SSEN reports that by 2050 networks must be ready for nearly six million EVs
Scottish and Southern Electricity Networks (SSEN) Distribution has published detailed reports setting out regional scenario forecasts for the adoption of low carbon technologies (LCTs) up to 2050. Decarbonisation of heat and transport will be essential to meet national net zero targets and forecasts of future demand will help ensure the electricity network is ready.
UK and Scottish Governments are implementing policies that support the rapid adoption of electric vehicles (EVs) and domestic heat pumps.
Alongside other LCTs such as solar PV and battery storage, this technological transition is expected to nearly treble electricity demand by 2050.
Published annually, SSEN’s Distribution Future Energy Scenarios (DFES) set out detailed local projections for the growth of energy generation, demand and storage technology in SSEN’s two distribution areas in the north of Scotland and central southern England, up to 2050.
The reports are undertaken by sustainable energy experts, Regen, using National Grid’s Future Energy Scenarios as a framework to forecast four potential outcomes.
The DFES support better network planning and are shared with local stakeholders to inform regional projects.
The key findings of this year’s reports are that by 2050 our networks must be ready for:
- nearly six million EVs
- 3.3 million heat pumps from a base of less than 47,000 today
- circa 2GW of distributed large-scale solar projects in southern England and approx 2GW of new distributed onshore wind capacity in the north of Scotland
- over 4GW of prospective battery storage projects of multiple scales applying to connect to the distribution network.
In addition to this, the DFES figures forecast an increased adoption of EVs, EV chargers, heat pumps and domestic rooftop PV, meaning the changes to SSEN networks over the next decade could be significant.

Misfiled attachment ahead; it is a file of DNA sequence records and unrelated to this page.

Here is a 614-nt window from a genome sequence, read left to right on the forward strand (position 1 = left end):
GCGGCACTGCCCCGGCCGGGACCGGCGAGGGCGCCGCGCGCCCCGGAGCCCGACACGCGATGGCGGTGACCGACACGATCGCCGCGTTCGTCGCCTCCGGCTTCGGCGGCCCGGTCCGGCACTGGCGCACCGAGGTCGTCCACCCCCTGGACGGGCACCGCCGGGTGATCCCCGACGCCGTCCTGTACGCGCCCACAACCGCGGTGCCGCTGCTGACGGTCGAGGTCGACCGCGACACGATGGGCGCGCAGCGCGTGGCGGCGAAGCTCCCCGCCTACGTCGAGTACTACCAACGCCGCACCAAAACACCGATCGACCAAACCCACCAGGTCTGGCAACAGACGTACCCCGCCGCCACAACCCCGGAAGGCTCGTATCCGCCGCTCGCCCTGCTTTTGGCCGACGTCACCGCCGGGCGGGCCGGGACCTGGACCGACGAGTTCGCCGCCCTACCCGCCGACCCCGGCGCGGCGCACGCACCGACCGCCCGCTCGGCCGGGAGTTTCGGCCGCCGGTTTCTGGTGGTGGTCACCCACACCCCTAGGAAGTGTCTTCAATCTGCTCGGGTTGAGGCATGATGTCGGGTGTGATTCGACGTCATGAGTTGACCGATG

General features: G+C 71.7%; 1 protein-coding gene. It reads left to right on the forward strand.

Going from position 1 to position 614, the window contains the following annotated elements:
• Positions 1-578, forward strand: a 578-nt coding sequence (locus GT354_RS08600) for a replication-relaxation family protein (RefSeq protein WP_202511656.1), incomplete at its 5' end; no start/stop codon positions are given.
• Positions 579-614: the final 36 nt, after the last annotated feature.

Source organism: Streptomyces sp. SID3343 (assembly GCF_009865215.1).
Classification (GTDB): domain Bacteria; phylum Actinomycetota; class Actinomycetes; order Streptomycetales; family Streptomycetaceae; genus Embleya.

Andrew Roper, SSEN’s Distribution System Operation Director, said: “We have submitted proposals to Ofgem to invest nearly £4bn during the period 2023-28 and these reports are essential part of our decision-making toolkit. Regen’s work helps inform our flexibility and investment decisions to ensure we select the right areas and touch the network once on our journey net zero.
“I would like to thank all our regional stakeholders who fed into this work, sharing their expertise to ensure our projections are as accurate as possible. I look forward to sharing these reports with them so we can work together to support the communities we serve as they transition to a net zero future.”
Ray Arrell, Head of Technical Development at Regen, said: “Undertaking this year’s DFES analysis for SSEN’s licence areas has demonstrated the scale of the net zero transition at a regional and local level. The pipeline of prospective projects and new technologies seeking to connect to SSEN’s networks is amongst the biggest and most active we’ve seen to date.
“Looking out to 2050 our scenario analysis shows transformative changes in the scale and mixture of distributed energy generation, an accelerated rollout of low carbon technologies and a significant deployment of future disruptive technologies and sources of demand such as battery storage, hydrogen electrolysis and commercial-scale data centres.
“We are really pleased to have developed a set of credible regional scenarios, supported by significant stakeholder and local input, to ensure SSEN have as detailed a picture as they can to prepare their network for a net zero future.”
Image: courtesy SSEN